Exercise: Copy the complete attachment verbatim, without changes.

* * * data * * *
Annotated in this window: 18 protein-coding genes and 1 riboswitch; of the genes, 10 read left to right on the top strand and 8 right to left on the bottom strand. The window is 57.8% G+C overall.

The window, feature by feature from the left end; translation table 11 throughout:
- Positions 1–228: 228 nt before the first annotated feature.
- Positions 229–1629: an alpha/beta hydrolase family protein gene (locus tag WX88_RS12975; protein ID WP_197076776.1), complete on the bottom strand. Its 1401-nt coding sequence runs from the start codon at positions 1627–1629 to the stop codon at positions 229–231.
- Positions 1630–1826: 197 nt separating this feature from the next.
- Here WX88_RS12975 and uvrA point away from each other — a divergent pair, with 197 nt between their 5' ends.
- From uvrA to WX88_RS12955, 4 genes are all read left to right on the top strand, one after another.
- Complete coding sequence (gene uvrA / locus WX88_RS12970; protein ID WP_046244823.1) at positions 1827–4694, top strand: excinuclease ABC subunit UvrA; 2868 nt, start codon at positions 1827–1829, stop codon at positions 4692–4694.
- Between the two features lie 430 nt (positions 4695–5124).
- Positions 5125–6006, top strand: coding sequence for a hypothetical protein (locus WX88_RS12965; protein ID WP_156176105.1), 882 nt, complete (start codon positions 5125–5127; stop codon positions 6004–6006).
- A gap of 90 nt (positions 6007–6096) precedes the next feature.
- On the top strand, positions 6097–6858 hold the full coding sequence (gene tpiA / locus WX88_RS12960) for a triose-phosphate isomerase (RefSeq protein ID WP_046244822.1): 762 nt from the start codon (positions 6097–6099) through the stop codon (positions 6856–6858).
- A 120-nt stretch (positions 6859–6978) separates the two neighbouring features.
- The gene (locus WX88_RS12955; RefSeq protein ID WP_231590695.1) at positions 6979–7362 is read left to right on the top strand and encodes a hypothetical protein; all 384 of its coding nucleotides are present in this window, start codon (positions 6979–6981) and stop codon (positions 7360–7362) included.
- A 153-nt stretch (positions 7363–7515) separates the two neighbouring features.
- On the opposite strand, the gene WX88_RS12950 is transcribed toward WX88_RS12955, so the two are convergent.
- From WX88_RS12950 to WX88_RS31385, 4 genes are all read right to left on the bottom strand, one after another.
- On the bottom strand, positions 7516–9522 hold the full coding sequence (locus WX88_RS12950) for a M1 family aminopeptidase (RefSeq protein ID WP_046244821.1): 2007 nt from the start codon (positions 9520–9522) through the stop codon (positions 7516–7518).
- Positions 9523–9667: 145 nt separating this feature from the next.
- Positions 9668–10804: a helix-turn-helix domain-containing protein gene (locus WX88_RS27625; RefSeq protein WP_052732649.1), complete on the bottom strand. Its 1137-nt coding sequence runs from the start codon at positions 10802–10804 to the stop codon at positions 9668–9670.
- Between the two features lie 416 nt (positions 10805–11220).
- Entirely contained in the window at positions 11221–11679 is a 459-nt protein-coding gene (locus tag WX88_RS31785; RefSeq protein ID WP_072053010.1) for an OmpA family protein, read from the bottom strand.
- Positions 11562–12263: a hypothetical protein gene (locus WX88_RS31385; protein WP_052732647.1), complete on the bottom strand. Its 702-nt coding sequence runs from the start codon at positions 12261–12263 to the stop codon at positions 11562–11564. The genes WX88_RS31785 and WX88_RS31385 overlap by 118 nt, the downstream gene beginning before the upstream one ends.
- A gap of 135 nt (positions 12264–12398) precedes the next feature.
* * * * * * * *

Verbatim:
Annotated in this window: 18 protein-coding genes and 1 riboswitch; of the genes, 10 read left to right on the top strand and 8 right to left on the bottom strand. The window is 57.8% G+C overall.

The window, feature by feature from the left end; translation table 11 throughout:
- Positions 1–228: 228 nt before the first annotated feature.
- Positions 229–1629: an alpha/beta hydrolase family protein gene (locus tag WX88_RS12975; protein ID WP_197076776.1), complete on the bottom strand. Its 1401-nt coding sequence runs from the start codon at positions 1627–1629 to the stop codon at positions 229–231.
- Positions 1630–1826: 197 nt separating this feature from the next.
- Here WX88_RS12975 and uvrA point away from each other — a divergent pair, with 197 nt between their 5' ends.
- From uvrA to WX88_RS12955, 4 genes are all read left to right on the top strand, one after another.
- Complete coding sequence (gene uvrA / locus WX88_RS12970; protein ID WP_046244823.1) at positions 1827–4694, top strand: excinuclease ABC subunit UvrA; 2868 nt, start codon at positions 1827–1829, stop codon at positions 4692–4694.
- Between the two features lie 430 nt (positions 4695–5124).
- Positions 5125–6006, top strand: coding sequence for a hypothetical protein (locus WX88_RS12965; protein ID WP_156176105.1), 882 nt, complete (start codon positions 5125–5127; stop codon positions 6004–6006).
- A gap of 90 nt (positions 6007–6096) precedes the next feature.
- On the top strand, positions 6097–6858 hold the full coding sequence (gene tpiA / locus WX88_RS12960) for a triose-phosphate isomerase (RefSeq protein ID WP_046244822.1): 762 nt from the start codon (positions 6097–6099) through the stop codon (positions 6856–6858).
- A 120-nt stretch (positions 6859–6978) separates the two neighbouring features.
- The gene (locus WX88_RS12955; RefSeq protein ID WP_231590695.1) at positions 6979–7362 is read left to right on the top strand and encodes a hypothetical protein; all 384 of its coding nucleotides are present in this window, start codon (positions 6979–6981) and stop codon (positions 7360–7362) included.
- A 153-nt stretch (positions 7363–7515) separates the two neighbouring features.
- On the opposite strand, the gene WX88_RS12950 is transcribed toward WX88_RS12955, so the two are convergent.
- From WX88_RS12950 to WX88_RS31385, 4 genes are all read right to left on the bottom strand, one after another.
- On the bottom strand, positions 7516–9522 hold the full coding sequence (locus WX88_RS12950) for a M1 family aminopeptidase (RefSeq protein ID WP_046244821.1): 2007 nt from the start codon (positions 9520–9522) through the stop codon (positions 7516–7518).
- Positions 9523–9667: 145 nt separating this feature from the next.
- Positions 9668–10804: a helix-turn-helix domain-containing protein gene (locus WX88_RS27625; RefSeq protein WP_052732649.1), complete on the bottom strand. Its 1137-nt coding sequence runs from the start codon at positions 10802–10804 to the stop codon at positions 9668–9670.
- Between the two features lie 416 nt (positions 10805–11220).
- Entirely contained in the window at positions 11221–11679 is a 459-nt protein-coding gene (locus tag WX88_RS31785; RefSeq protein ID WP_072053010.1) for an OmpA family protein, read from the bottom strand.
- Positions 11562–12263: a hypothetical protein gene (locus WX88_RS31385; protein WP_052732647.1), complete on the bottom strand. Its 702-nt coding sequence runs from the start codon at positions 12261–12263 to the stop codon at positions 11562–11564. The genes WX88_RS31785 and WX88_RS31385 overlap by 118 nt, the downstream gene beginning before the upstream one ends.
- A gap of 135 nt (positions 12264–12398) precedes the next feature.